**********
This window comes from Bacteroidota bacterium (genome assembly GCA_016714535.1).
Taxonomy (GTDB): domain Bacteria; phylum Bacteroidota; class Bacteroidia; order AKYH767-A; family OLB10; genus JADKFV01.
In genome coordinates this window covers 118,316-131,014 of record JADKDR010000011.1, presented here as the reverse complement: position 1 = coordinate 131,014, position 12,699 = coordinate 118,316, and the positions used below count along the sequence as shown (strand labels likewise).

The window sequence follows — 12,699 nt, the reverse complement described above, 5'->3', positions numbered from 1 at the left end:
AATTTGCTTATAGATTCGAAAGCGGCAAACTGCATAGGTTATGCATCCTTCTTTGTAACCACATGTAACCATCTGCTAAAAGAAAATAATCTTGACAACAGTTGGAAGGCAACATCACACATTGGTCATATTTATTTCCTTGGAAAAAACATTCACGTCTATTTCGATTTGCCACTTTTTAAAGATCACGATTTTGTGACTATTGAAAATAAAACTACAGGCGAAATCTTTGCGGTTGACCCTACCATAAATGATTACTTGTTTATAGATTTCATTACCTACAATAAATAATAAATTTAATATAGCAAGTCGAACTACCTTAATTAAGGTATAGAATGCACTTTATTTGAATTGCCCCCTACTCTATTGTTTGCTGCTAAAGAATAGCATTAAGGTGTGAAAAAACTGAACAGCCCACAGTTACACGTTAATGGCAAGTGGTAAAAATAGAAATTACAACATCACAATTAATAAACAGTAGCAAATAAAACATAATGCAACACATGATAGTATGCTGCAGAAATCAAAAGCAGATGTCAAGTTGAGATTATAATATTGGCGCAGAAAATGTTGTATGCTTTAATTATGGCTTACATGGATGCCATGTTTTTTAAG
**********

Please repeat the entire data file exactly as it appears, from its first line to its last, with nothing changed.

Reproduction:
This window comes from Bacteroidota bacterium (genome assembly GCA_016714535.1).
Taxonomy (GTDB): domain Bacteria; phylum Bacteroidota; class Bacteroidia; order AKYH767-A; family OLB10; genus JADKFV01.
In genome coordinates this window covers 118,316-131,014 of record JADKDR010000011.1, presented here as the reverse complement: position 1 = coordinate 131,014, position 12,699 = coordinate 118,316, and the positions used below count along the sequence as shown (strand labels likewise).

The window sequence follows — 12,699 nt, the reverse complement described above, 5'->3', positions numbered from 1 at the left end:
AATTTGCTTATAGATTCGAAAGCGGCAAACTGCATAGGTTATGCATCCTTCTTTGTAACCACATGTAACCATCTGCTAAAAGAAAATAATCTTGACAACAGTTGGAAGGCAACATCACACATTGGTCATATTTATTTCCTTGGAAAAAACATTCACGTCTATTTCGATTTGCCACTTTTTAAAGATCACGATTTTGTGACTATTGAAAATAAAACTACAGGCGAAATCTTTGCGGTTGACCCTACCATAAATGATTACTTGTTTATAGATTTCATTACCTACAATAAATAATAAATTTAATATAGCAAGTCGAACTACCTTAATTAAGGTATAGAATGCACTTTATTTGAATTGCCCCCTACTCTATTGTTTGCTGCTAAAGAATAGCATTAAGGTGTGAAAAAACTGAACAGCCCACAGTTACACGTTAATGGCAAGTGGTAAAAATAGAAATTACAACATCACAATTAATAAACAGTAGCAAATAAAACATAATGCAACACATGATAGTATGCTGCAGAAATCAAAAGCAGATGTCAAGTTGAGATTATAATATTGGCGCAGAAAATGTTGTATGCTTTAATTATGGCTTACATGGATGCCATGTTTTTTAAG